Peyronie’s disease (PD) or as commonly known “bent penis” was initially described in the 18th century by French surgeon Dr Francois Gigot de la Peyronie.
It affects about 1% (0.4 – 3%) of men, however it has been estimated that these numbers are in fact a simple fraction of the actual males affected as it is thought to be underreported due to embarrassment or lack of knowledge. Prevalence usually increases with the age and symptoms range from mild to severe.
Reasons behind PD are not well known; however, the condition occurs due to the formation of fibrous hard sheets or plaques on one side of the penis lining. This condition is acquired, therefore it shouldn’t be confused with congenital curvatures.
Peyronie’s disease Signs & Symptoms
As mentioned earlier, PD occurs as a result of formation of fibrous tissue at tunica albuginea, which is the layer of connective tissue immediately outside the penile muscular (cavernosa). The presence of these fibrous sheets will lead to:
- Abnormal curvature of the penis towards the side of the plaque formation especially during erection. PD might result in more than just change in shape or curvature which occurs in 84% of the cases,
- 47% of patient will commonly suffer of pain on erection and intercourse which might also result in
- Erectile dysfunction (ED) due to the subconscious worry about the pain associated with the intercourse or due to the partial compression applied by the fibrous plaque on the blood supply, leading to being flaccid beyond the compression point. Regardless ED is noted in up to 50% of peyronie’s disease cases
- Patients who suffer from PD might feel the hard fibrous sheet on the penis during masturbation or on manipulation. Those sheets can vary in hardness and might become calcified later on. This has been reported by 47% of patients. In a different study; it was thought to be found in up to 80%
- 32% might have a combination of angulations, pain and ED.
Who’s at risk of developing PD?
Despite not having clear cause for PD, there have been a number of theories concerning the underlying possible reason behind the development of the disease including:
- Co-morbids including dyslipidemia, diabetes mellitus, hypertension.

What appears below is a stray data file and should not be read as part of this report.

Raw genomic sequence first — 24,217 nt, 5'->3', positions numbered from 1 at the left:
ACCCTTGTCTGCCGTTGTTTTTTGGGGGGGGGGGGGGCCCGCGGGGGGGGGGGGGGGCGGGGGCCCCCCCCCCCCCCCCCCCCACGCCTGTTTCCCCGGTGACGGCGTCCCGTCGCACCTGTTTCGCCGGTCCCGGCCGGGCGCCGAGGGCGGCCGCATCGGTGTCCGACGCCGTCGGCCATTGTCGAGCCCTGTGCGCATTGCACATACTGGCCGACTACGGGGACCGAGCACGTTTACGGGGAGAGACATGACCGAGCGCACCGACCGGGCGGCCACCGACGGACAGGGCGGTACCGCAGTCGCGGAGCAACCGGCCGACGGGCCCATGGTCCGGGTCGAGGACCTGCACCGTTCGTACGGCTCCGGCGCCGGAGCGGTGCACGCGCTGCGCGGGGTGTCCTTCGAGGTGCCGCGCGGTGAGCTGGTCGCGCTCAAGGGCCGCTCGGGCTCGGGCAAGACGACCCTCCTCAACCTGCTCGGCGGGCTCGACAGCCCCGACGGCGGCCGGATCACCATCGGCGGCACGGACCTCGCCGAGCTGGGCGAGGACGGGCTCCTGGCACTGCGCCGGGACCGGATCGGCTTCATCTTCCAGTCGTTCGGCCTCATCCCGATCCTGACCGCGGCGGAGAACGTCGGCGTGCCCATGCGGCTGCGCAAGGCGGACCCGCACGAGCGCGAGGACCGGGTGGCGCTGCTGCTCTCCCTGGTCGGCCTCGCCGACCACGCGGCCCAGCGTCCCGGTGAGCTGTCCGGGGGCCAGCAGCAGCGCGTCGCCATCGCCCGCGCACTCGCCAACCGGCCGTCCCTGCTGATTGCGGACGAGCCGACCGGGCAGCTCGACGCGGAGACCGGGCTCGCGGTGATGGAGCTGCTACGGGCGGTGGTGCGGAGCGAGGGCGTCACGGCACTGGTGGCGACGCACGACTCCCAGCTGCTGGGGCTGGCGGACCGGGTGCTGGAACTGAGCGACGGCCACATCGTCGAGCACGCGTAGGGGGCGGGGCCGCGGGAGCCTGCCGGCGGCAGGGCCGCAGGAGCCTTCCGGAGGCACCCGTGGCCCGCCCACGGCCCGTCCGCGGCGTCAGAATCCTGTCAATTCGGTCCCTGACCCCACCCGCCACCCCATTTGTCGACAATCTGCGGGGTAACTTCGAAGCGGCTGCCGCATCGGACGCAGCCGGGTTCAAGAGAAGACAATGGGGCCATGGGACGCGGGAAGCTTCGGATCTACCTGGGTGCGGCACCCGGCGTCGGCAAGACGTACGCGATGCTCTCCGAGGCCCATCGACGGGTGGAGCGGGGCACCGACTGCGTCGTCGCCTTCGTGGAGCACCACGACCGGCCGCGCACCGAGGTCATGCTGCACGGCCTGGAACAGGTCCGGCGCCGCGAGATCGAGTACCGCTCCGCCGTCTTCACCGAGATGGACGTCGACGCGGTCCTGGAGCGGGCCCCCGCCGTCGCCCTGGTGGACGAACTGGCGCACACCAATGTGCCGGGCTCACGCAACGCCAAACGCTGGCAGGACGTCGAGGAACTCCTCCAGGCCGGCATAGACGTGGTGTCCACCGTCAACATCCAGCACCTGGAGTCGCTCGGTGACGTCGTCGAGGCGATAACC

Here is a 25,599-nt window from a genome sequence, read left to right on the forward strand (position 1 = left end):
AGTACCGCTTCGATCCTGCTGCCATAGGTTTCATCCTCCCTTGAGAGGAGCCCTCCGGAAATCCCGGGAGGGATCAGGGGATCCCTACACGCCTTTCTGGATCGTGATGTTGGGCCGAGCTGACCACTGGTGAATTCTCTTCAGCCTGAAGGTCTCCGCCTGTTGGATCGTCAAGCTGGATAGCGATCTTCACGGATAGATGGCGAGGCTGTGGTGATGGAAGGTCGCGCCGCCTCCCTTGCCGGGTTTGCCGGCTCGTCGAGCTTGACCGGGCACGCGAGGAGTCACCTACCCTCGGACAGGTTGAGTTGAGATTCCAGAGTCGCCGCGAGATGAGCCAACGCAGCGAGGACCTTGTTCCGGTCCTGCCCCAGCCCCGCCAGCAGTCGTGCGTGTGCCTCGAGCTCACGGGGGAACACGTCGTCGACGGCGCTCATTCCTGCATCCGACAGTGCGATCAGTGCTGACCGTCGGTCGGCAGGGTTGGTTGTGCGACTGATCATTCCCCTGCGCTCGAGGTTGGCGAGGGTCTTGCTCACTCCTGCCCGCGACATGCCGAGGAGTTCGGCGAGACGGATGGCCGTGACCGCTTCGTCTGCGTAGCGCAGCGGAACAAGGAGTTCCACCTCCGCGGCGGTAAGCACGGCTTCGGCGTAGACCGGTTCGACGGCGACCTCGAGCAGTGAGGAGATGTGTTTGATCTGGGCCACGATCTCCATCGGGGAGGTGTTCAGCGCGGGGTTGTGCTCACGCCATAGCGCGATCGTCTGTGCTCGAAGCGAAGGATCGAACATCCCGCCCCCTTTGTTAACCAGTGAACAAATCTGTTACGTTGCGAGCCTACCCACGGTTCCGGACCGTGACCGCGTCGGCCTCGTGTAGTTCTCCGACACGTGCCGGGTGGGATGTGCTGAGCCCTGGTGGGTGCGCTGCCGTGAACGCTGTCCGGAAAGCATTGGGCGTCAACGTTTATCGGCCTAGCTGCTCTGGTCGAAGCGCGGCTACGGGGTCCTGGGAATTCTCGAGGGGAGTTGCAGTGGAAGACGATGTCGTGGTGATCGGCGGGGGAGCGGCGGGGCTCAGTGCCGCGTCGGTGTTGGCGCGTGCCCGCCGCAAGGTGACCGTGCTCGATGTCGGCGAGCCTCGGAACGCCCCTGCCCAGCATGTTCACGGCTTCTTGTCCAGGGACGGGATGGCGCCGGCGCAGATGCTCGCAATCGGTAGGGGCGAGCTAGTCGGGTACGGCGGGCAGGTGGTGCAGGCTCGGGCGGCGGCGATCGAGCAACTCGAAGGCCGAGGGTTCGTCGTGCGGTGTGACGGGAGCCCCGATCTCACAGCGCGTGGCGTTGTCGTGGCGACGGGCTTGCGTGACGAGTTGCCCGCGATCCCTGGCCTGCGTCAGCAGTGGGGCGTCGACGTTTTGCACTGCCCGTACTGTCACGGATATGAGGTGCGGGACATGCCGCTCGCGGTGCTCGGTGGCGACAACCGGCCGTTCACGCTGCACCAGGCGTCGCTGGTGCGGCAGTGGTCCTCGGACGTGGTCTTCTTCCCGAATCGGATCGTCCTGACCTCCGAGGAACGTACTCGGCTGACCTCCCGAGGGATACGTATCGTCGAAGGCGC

- Age, which has a direct relationship with the disease incidence.
- Genetic vascular disorders (family history of dupuytren contracture)
- Lack of vitamin E.
- Intake of Beta-blockers
- Penile trauma and vascular injury.
There have been a number of studies that correlate the predisposition of co-morbid like uncontrolled blood sugar, high blood pressure and high cholesterol with PD, however, most of them have shown a significant correlation between the two. The number of those comorbid and period of which the patient suffered from the underlying medical condition didn’t affect one the other hand, the severity of the disease. In addition, having a history of ischemic vascular disease (heart attack, stroke, limb ischemia or even end organ vascular insufficiency) should ring an alarm of possible PD incidence in the future.
Other studies have suggested that the history of penile trauma may lead to the development of PD due to our natural repair mechanism that induces the deposit of more fibrous tissue during the healing process. In addition lack of nutritions or lack of supplementations and in specific Vitamin E has been associated with PD.
Diagnosis of PD
PD can be diagnosed by observing the signs and symptoms. In addition palpation or feeling for the scar tissue or the plaque is important. Another method to confirm the diagnosis is by observing the bent on erections (your physician might consent you to share a photo of an erection).
Sometimes the plaque can be so small that it cannot be felt on physical exam, therefore an ultrasound imaging of the penis will help to verify the condition.
Timing is very important in the diagnosis of PD. If PD was diagnosed within 6 months from noticing the symptoms; non-surgical and conservative therapy might be an option, otherwise invasive treatment might be in line for patients with long-term bents.
Thus, treatment choices are:
1. Within the 1st six months: medical treatments including injection of steroid into the plaque have been described to improve the condition. In addition, some have advised on the use of botulinum toxins to improve the curvatures. Administering these medications is done by injecting them into the scar tissue however it carries a risk of bleeding, bruising and in some cases infection.
Extracorporeal shock wave therapy (ESWT) is another non-invasive method that has been employed in treatment of PD, the machine shock waves break the formed scar tissue and induce tissue regeneration. It’s considered one of the safest therapy methods available. It’s advised to undergo between 3-5 sessions of ESWT to notice an improvement.
These therapy methods should be carried out for a period of few months.
2. Long-term (> six months) PD: Individuals who have been suffering from PD for long time and those who failed conservative medical treatment might have to undergo a surgical therapy, especially if the severity of the curvature was restrictive and interfere with health sexual life whether by causing severe bent, pain on intercourse or erectile dysfunction.
It’s important to mention that the surgical option should be considered as a last resort as it carries high risk of possible permanent damage, impotence and loss of function.
Last but not least, and as mentioned earlier, not all bent penises are a result of PD and not all unnatural lumps are due to PD scar tissue, therefore it’s important to get diagnosed by an experienced and trusted physician before jumping into conclusion or deciding on treatment method especially invasive surgical procedures.
Next read: Phimosis & Paraphimosis (Tight And Retracted Foreskin)